Exercising Following a Brain Injury: Prescription for Health

American College of Sports Medicine

April 02, 2010


A safe and effective exercise program can play an important role in the rehabilitation process following a brain injury. For example, regular physical activity can help improve your balance and coordination, reduce reliance on assistive devices, and enhance your ability to do everyday activities and thus remain independent. Furthermore, following a brain injury, individuals who exercise are typically less depressed and report better quality of life than those who do not exercise. The key is to determine what type of exercise is best for you and to follow a program that accommodates your individual needs and concerns.

Getting Started

  • Talk with your health care provider before starting an exercise program and ask for specific programming recommendations.

  • Take all medications as recommended by your physician.

  • The goals of your program should be to improve cardiovascular fitness, increase muscle strength and endurance, improve range of motion, and increase independence, mobility and ability to do daily activities.

  • You may find that it is easier to focus on your exercise if you avoid busy, crowded locations.

  • You may need to do some exercises such as biking or walking with a workout buddy if you have difficulty with balance or with finding your way throughout a community.

  • Choose low-impact activities such as walking, cycling or water exercises, which involve large muscles groups and may be done continuously.

  • Start slowly and gradually progress the intensity and duration of your workouts. If your fitness level is low, start with shorter sessions (10 to 15 minutes) and gradually build up to 20 to 60 minutes, three to five days per week.

  • Perform resistance training and range-of-motion exercises two days per week.

  • Take frequent breaks during activity if needed.

Exercise Cautions

  • Avoid exercises that overload your joints or increase your risk of falling. Begin each exercise in a stable position and monitor your response before proceeding.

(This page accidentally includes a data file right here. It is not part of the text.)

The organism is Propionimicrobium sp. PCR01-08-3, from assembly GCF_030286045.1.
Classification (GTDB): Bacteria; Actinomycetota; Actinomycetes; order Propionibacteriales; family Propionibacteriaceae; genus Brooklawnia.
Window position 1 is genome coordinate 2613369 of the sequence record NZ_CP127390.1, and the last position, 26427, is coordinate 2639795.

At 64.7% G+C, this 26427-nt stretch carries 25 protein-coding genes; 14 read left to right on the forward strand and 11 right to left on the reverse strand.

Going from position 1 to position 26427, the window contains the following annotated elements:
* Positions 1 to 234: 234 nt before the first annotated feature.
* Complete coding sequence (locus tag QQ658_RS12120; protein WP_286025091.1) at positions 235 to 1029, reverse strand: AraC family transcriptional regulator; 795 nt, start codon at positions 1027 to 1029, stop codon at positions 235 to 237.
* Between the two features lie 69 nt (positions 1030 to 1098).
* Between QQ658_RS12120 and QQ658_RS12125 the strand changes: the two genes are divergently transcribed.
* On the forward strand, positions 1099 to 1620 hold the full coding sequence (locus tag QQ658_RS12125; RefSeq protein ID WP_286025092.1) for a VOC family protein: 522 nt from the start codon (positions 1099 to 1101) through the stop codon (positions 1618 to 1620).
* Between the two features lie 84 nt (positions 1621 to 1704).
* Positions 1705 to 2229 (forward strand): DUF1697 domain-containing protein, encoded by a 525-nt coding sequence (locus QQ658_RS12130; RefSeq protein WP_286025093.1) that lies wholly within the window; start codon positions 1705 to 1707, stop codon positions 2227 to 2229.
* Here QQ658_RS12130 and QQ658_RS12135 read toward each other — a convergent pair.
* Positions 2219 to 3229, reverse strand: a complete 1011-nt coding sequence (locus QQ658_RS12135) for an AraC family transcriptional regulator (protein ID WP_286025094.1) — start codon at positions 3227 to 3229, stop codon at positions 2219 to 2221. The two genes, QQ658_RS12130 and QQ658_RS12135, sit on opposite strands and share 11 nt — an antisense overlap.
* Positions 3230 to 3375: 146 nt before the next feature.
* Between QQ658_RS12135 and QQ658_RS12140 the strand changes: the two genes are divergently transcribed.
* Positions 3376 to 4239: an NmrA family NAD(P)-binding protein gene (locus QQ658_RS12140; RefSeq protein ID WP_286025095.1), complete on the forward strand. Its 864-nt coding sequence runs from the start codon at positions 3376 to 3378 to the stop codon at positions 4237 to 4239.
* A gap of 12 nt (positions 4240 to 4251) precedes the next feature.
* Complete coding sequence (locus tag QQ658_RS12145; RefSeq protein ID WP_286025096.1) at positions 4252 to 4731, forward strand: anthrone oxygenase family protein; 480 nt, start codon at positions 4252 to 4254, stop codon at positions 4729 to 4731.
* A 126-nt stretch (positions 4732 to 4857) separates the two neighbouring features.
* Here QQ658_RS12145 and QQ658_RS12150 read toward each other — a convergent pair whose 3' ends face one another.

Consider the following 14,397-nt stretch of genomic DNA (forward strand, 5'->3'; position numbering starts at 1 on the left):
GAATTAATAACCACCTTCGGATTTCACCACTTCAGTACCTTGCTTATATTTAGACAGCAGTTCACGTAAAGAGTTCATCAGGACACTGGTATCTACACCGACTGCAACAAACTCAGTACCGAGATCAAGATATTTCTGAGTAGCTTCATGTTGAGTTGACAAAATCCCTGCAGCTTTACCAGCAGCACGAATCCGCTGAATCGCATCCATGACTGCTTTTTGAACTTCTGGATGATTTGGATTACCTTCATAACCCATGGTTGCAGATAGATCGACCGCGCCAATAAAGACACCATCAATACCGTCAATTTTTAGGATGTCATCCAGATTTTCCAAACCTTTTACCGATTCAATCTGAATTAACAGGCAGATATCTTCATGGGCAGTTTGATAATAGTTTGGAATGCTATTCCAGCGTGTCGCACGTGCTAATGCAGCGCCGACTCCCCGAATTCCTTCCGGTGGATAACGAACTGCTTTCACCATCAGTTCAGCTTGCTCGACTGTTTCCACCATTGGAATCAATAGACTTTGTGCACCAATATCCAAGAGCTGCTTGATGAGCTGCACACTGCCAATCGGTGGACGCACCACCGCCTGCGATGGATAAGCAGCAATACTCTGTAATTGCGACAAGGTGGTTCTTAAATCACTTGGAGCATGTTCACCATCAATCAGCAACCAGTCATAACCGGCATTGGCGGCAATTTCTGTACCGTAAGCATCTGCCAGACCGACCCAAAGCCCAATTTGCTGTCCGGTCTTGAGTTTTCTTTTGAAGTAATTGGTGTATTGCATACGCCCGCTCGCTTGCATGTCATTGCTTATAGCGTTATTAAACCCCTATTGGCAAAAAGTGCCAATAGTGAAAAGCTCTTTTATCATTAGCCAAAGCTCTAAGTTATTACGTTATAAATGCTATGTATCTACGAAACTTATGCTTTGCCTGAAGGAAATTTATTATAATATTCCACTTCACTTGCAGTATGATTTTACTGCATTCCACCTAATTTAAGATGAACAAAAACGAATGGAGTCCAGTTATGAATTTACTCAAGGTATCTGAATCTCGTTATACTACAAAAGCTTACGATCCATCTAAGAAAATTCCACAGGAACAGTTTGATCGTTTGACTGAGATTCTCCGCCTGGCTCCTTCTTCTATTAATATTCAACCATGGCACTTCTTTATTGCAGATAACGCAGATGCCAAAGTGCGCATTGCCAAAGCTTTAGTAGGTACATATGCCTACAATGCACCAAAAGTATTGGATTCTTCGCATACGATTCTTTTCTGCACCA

• Reduced motor control in your limbs may restrict your ability to do certain exercises.

  • Exercise equipment may need to be modified to accommodate your specific needs.

  • Always wear protective headgear when cycling or doing any other activity in which a fall is possible, as the rate of a second head injury is three times greater after you have had one head injury

  • Do not hesitate to ask for demonstrations or further explanations about how to perform exercises properly.

Your exercise program should be designed to maximize the benefits with the fewest risks of aggravating your health or physical condition. Consider contacting a certified health and fitness professional* who can work with you and your health care provider to establish realistic goals and design a safe and effective program that addresses your specific needs.

For more information, visit www.exerciseismedicine.org or e-mail eim@acsm.org.

* If your health care provider has not cleared you for independent physical activity and would like you to be monitored in a hospital setting or a medical fitness facility, you should exercise only under the supervision of a certified professional. The American College of Sports Medicine (ACSM) has two groups of certified fitness professionals that could meet your needs. The ACSM Certified Clinical Exercise Specialist (CES) is certified to support those with heart disease, diabetes and lung disease. The ACSM Registered Clinical Exercise Physiologist (RCEP) is qualified to support patients with a wide range of health challenges. You may locate all ACSM-certified fitness professionals by using the ProFinder at www.acsm.org.

Sources: ACSM’s Guidelines for Exercise Testing and Prescription and other ACSM publications.


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